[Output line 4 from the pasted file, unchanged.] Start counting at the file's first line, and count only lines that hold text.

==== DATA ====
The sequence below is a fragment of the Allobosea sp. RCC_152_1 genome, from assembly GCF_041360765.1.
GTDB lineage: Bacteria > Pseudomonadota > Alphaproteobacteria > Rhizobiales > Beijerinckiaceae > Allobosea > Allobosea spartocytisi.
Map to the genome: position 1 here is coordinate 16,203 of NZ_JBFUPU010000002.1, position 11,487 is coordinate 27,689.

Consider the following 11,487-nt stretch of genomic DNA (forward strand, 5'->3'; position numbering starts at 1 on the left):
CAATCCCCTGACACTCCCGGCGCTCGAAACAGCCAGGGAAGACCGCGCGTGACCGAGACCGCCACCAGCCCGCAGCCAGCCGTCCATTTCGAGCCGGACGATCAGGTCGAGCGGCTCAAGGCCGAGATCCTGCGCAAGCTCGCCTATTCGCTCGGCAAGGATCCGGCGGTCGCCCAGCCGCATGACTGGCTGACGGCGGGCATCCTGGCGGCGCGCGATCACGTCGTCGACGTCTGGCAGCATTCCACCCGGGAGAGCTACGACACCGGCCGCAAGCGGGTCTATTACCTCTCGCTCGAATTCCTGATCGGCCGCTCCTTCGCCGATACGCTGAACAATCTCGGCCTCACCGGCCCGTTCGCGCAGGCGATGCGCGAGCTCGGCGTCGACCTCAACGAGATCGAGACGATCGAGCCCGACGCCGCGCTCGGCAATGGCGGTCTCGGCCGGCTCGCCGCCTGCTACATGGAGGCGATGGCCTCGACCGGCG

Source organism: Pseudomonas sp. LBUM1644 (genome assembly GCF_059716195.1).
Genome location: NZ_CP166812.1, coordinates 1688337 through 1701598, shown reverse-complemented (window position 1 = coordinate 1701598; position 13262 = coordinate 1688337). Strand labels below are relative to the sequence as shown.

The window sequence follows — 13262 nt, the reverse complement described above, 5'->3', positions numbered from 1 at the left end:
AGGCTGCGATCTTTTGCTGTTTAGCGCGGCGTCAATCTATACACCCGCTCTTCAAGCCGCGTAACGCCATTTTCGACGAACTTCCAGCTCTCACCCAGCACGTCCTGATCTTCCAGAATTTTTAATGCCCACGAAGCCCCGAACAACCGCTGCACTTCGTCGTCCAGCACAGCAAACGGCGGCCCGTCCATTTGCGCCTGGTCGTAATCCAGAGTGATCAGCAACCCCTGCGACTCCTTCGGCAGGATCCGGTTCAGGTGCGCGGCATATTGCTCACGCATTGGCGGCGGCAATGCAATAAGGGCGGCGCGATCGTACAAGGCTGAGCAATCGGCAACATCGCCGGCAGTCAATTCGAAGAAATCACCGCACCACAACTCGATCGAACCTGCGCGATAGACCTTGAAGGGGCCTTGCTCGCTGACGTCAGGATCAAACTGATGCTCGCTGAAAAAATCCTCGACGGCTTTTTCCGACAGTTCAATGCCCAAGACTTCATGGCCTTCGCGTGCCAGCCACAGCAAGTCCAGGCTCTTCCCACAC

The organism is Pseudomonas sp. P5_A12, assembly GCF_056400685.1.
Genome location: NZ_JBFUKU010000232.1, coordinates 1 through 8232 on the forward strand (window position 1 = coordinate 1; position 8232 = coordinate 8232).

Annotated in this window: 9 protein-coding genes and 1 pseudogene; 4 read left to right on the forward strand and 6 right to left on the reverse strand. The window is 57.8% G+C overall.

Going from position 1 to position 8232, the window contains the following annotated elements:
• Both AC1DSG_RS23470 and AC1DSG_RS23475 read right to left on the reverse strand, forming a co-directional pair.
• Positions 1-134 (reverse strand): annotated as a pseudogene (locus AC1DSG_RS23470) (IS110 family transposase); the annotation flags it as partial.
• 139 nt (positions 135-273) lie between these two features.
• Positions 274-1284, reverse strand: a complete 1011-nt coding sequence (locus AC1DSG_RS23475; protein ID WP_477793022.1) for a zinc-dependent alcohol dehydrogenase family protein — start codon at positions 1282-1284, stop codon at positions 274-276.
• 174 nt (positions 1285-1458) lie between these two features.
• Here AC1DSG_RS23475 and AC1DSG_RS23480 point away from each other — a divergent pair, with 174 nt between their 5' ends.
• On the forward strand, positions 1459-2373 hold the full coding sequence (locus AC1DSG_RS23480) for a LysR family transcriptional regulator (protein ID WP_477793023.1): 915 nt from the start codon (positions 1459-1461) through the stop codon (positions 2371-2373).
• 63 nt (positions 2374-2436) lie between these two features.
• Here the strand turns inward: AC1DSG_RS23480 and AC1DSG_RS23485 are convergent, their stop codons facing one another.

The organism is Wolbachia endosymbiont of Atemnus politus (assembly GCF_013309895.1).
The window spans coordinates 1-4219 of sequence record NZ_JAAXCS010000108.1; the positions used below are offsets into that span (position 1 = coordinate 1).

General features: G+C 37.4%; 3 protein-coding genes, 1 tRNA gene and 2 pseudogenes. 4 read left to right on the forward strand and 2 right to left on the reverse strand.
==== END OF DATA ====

Consider the following 11,487-nt stretch of genomic DNA (forward strand, 5'->3'; position numbering starts at 1 on the left):